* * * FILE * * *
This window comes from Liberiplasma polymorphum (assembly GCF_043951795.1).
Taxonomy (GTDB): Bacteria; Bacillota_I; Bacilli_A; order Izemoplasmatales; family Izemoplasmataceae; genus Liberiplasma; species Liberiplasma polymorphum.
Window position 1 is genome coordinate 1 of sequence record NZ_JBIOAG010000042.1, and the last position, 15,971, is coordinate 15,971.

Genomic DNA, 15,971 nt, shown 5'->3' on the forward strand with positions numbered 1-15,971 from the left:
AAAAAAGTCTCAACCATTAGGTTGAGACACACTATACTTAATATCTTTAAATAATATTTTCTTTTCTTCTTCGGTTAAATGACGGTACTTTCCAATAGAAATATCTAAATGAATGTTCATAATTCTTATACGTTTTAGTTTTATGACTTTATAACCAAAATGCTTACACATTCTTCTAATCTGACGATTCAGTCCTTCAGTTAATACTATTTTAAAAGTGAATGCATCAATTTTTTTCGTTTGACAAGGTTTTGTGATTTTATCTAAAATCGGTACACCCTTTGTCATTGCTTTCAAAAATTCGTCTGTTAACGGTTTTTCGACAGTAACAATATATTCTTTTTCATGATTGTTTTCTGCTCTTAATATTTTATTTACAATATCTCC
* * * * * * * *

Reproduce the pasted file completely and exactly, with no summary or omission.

This window comes from Liberiplasma polymorphum (assembly GCF_043951795.1).
Taxonomy (GTDB): Bacteria; Bacillota_I; Bacilli_A; order Izemoplasmatales; family Izemoplasmataceae; genus Liberiplasma; species Liberiplasma polymorphum.
Window position 1 is genome coordinate 1 of sequence record NZ_JBIOAG010000042.1, and the last position, 15,971, is coordinate 15,971.

Genomic DNA, 15,971 nt, shown 5'->3' on the forward strand with positions numbered 1-15,971 from the left:
AAAAAAGTCTCAACCATTAGGTTGAGACACACTATACTTAATATCTTTAAATAATATTTTCTTTTCTTCTTCGGTTAAATGACGGTACTTTCCAATAGAAATATCTAAATGAATGTTCATAATTCTTATACGTTTTAGTTTTATGACTTTATAACCAAAATGCTTACACATTCTTCTAATCTGACGATTCAGTCCTTCAGTTAATACTATTTTAAAAGTGAATGCATCAATTTTTTTCGTTTGACAAGGTTTTGTGATTTTATCTAAAATCGGTACACCCTTTGTCATTGCTTTCAAAAATTCGTCTGTTAACGGTTTTTCGACAGTAACAATATATTCTTTTTCATGATTGTTTTCTGCTCTTAATATTTTATTTACAATATCTCC